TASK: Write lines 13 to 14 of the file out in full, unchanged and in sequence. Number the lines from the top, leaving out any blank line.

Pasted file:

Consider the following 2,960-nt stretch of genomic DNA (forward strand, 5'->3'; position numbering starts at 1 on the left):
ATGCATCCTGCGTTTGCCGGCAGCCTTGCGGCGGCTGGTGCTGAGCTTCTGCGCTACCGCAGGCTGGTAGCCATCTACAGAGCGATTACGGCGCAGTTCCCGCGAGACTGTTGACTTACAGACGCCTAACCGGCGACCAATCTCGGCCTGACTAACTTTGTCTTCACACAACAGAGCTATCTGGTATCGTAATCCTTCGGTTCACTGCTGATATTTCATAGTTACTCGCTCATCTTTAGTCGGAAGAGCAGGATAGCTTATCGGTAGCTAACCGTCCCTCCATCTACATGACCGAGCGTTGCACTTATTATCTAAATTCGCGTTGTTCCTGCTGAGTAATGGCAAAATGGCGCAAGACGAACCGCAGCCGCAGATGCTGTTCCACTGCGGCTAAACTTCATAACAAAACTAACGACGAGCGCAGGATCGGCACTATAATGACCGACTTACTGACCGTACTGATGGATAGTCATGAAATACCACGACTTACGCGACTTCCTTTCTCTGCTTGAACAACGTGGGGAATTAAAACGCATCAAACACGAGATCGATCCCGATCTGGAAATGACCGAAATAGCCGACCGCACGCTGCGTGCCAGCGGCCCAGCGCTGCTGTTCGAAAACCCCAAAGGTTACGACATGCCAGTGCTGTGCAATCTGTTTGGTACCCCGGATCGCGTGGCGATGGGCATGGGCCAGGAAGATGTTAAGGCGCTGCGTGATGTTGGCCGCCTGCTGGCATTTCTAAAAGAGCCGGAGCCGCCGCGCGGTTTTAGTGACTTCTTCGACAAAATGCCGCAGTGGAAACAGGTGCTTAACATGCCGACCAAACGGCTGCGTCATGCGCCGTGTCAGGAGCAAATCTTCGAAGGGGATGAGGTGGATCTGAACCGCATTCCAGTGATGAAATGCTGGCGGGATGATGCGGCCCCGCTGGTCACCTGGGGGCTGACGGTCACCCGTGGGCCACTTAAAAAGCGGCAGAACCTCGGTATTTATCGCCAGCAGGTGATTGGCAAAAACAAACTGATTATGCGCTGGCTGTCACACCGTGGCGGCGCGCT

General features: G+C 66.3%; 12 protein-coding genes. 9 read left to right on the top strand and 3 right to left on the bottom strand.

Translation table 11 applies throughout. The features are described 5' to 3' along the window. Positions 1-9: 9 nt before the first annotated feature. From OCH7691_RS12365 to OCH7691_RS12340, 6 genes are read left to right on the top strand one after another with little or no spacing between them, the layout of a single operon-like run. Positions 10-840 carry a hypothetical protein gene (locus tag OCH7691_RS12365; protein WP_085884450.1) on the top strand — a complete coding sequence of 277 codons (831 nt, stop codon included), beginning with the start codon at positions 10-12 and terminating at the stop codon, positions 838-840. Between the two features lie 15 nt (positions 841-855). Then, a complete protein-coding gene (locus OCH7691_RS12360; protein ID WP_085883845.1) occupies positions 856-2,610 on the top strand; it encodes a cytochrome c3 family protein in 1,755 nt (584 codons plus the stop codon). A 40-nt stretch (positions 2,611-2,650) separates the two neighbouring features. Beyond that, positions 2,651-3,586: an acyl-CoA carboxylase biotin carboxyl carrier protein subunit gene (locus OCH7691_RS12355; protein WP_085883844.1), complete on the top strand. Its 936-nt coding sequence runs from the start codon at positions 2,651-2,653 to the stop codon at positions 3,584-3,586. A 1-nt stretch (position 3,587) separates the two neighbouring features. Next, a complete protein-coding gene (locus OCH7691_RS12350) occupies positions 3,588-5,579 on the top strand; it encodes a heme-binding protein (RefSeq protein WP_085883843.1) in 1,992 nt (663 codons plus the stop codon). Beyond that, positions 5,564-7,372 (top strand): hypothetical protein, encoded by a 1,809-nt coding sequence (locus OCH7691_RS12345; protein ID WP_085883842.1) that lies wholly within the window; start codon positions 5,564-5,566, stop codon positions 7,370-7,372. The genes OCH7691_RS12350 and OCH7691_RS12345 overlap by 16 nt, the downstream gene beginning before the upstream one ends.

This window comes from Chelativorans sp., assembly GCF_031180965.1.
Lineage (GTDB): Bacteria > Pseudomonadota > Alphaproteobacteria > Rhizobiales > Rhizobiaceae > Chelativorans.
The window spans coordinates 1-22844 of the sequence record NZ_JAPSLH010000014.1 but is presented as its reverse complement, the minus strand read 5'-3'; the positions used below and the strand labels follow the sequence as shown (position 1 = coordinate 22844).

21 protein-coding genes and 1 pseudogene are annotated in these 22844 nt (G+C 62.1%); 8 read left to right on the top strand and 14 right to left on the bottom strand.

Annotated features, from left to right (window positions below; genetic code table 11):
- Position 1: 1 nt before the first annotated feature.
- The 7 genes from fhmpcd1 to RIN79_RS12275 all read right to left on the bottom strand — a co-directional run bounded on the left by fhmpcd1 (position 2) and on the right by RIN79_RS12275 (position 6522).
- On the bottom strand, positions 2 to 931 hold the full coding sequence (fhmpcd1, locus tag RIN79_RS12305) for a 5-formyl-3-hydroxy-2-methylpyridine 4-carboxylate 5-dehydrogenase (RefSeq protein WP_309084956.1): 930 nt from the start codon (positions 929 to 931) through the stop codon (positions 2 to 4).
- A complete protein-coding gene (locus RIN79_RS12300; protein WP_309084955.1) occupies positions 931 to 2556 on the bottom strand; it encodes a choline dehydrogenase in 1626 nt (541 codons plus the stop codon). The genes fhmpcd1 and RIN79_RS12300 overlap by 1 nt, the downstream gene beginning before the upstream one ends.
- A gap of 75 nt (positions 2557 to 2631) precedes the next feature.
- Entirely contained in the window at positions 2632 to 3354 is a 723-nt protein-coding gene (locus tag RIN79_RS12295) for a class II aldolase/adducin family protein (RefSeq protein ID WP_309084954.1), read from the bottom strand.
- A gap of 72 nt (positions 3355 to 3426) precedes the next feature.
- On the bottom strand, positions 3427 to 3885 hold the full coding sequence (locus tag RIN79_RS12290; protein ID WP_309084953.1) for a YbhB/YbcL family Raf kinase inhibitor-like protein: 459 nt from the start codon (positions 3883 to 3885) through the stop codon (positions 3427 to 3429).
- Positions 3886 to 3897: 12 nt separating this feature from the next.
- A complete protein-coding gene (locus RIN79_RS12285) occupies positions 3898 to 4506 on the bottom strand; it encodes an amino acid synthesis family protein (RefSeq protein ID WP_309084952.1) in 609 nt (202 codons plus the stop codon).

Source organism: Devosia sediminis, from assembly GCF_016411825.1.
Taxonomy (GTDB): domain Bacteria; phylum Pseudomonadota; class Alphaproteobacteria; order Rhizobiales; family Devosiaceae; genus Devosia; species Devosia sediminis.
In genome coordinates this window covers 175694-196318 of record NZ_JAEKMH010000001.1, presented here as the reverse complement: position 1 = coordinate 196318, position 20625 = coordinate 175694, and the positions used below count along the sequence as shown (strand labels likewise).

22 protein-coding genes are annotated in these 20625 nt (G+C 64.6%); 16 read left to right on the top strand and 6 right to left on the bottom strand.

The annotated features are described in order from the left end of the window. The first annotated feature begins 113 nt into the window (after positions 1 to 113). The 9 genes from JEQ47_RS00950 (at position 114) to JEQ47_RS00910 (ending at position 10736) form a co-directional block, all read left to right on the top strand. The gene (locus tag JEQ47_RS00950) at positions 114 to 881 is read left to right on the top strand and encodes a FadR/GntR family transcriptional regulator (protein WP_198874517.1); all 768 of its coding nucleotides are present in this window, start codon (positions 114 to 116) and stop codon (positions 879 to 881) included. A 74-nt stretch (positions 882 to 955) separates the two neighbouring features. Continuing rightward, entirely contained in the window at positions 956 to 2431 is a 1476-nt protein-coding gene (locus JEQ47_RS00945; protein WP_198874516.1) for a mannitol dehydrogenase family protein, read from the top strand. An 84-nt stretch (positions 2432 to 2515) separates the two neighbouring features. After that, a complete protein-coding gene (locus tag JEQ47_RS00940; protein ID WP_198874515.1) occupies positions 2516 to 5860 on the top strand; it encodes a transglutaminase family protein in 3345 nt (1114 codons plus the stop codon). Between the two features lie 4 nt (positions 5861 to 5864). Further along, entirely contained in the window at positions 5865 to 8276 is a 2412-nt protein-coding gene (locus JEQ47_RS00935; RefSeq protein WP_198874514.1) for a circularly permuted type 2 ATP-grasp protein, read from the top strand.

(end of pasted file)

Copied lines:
- A complete protein-coding gene (locus RIN79_RS12300; protein WP_309084955.1) occupies positions 931 to 2556 on the bottom strand; it encodes a choline dehydrogenase in 1626 nt (541 codons plus the stop codon). The genes fhmpcd1 and RIN79_RS12300 overlap by 1 nt, the downstream gene beginning before the upstream one ends.
- A gap of 75 nt (positions 2557 to 2631) precedes the next feature.